Thanks to the most recent update of the API, you can now manage your photos and designate a profile and banner image, something you had to do manually before. With local search continuing to grow in importance for Google, expect the number of localized options to increase with each future API update. If you want to take advantage of them, keep your database up to date.

2. Standardize all of your addresses

Use a broadly shared address validator tool that will scale with the number of locations you manage. I use USPS Zip + 4, but there are other tools out there like Melissa Data, SmartyStreets and Loqate.

Do yourself a favor and standardize your addresses up front to save time and effort later. If you don’t enter standardized addresses into Google My Business, don’t be surprised if it generates geocodes in the wrong state, or even the wrong country. Believe me, I’ve seen it happen.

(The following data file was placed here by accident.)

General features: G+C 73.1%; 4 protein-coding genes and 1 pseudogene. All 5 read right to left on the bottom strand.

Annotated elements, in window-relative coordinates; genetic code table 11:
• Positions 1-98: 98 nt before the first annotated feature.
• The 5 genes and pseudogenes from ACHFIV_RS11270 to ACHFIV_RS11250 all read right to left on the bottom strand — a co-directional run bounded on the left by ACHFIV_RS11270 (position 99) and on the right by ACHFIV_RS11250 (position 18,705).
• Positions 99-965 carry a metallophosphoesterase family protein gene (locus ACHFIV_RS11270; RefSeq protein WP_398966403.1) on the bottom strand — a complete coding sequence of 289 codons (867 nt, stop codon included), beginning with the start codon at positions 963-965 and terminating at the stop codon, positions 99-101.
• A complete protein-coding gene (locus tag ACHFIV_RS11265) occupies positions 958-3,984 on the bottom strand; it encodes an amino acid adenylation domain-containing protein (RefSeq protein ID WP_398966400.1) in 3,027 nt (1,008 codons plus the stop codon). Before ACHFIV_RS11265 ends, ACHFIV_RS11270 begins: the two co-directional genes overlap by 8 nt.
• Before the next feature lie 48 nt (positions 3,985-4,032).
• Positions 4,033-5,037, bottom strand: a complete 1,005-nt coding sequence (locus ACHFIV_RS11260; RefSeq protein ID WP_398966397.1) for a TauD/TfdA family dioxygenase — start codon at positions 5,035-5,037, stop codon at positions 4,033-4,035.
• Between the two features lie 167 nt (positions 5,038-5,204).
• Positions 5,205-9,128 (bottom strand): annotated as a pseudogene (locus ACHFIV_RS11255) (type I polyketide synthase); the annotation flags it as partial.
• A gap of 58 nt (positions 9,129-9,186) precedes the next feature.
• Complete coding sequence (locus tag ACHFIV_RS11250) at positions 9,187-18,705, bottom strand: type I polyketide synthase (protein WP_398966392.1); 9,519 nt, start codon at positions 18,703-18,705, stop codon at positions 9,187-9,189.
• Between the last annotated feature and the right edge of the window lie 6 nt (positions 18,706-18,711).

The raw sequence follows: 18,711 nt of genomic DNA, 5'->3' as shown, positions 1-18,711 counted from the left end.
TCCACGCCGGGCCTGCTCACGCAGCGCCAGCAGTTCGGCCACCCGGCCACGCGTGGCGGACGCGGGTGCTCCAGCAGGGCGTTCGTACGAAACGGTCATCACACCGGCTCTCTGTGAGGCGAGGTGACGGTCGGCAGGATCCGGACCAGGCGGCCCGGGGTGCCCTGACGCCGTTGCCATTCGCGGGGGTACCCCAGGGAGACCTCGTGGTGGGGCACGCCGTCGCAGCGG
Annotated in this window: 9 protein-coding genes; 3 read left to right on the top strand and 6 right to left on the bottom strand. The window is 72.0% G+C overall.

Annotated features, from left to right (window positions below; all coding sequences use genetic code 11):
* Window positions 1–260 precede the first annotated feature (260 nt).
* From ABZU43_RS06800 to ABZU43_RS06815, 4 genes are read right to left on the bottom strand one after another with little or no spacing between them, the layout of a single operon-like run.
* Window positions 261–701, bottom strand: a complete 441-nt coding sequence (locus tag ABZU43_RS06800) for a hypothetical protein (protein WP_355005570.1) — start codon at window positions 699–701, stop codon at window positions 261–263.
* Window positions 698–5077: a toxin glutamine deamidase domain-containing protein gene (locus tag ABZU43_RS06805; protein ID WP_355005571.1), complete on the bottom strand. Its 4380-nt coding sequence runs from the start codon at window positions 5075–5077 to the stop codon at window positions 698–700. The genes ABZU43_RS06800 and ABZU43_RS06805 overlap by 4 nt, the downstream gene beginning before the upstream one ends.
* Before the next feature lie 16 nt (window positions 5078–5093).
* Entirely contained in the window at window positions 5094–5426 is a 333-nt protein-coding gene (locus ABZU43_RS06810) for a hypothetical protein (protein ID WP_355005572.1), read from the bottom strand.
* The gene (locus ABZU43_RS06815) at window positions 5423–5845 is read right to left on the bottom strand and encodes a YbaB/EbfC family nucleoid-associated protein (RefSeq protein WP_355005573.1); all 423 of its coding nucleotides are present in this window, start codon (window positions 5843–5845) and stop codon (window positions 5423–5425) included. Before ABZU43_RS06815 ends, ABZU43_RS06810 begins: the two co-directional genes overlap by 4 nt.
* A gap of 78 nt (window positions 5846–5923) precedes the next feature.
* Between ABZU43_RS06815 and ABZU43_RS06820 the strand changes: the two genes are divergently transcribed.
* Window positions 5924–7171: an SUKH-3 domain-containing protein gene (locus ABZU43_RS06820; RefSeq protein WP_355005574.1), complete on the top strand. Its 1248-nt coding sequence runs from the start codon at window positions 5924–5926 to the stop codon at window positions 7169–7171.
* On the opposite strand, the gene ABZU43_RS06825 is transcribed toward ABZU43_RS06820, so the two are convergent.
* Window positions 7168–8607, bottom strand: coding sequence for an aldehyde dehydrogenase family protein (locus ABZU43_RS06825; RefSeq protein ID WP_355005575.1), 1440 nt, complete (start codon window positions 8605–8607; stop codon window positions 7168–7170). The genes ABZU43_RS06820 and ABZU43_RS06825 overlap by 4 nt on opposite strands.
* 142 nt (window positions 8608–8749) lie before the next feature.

Having standardized addresses is key to working around the inability to update geocodes through the API, as it will prevent you from getting bogged down in needless address errors and will let you focus on tweaking minor geocode discrepancies that inevitably arise.

3. Publish and confirm your source data

Confirm that your location data represented within Google My Business is consistent with your location data on record.

4. Address the most inaccurate geocodes first

Perform triage, then go into Google My Business and address the most critical location issues first. This will not be a quick and easy process, so plan on doing this over a period of time.

5. Manage your closed locations

Many people don’t do this step, and that’s a mistake. In fact, it’s one of the biggest mistakes a brand can make when managing local listings. If you don’t manage your closed locations, these ghost locations can haunt the search ecosystem and damage the data quality for your account by competing with nearby locations that are still alive and well.